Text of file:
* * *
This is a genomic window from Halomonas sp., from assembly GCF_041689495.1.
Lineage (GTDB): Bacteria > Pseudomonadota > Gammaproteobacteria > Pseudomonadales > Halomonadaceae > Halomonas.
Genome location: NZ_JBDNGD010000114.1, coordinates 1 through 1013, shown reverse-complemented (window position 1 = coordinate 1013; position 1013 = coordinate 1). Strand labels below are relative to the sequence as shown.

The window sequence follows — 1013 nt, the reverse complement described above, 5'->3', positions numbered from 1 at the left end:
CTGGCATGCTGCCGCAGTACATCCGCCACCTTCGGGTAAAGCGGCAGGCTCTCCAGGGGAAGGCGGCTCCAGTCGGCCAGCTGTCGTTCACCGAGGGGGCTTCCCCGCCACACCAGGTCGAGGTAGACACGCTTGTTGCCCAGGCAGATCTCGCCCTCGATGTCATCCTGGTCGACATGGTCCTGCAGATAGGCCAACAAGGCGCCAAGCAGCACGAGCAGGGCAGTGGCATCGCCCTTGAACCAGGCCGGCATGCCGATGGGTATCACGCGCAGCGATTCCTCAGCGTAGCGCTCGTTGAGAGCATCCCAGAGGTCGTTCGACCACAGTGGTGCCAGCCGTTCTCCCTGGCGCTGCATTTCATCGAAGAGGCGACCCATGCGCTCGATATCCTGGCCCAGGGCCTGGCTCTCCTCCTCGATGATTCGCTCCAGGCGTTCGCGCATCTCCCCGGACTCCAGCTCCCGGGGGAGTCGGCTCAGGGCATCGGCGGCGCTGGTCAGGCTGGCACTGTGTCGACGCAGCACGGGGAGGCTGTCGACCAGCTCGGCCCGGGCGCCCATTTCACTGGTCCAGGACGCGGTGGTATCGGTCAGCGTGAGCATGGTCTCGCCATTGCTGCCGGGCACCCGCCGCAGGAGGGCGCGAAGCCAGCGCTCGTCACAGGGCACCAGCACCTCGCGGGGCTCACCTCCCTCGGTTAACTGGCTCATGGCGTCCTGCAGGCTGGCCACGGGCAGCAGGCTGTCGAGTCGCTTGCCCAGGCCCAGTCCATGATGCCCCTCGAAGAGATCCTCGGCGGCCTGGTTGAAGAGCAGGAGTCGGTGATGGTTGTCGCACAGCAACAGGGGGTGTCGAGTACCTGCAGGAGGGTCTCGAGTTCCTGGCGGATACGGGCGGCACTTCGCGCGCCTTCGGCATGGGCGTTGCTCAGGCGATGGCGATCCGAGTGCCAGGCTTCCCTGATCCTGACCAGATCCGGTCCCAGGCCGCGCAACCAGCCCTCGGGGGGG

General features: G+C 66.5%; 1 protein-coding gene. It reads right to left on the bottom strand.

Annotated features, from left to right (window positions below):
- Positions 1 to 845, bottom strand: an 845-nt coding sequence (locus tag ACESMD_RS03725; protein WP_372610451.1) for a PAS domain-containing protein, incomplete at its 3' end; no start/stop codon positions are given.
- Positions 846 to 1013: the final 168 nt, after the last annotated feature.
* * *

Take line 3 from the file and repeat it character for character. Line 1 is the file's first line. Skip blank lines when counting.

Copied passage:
Genome location: NZ_JBDNGD010000114.1, coordinates 1 through 1013, shown reverse-complemented (window position 1 = coordinate 1013; position 1013 = coordinate 1). Strand labels below are relative to the sequence as shown.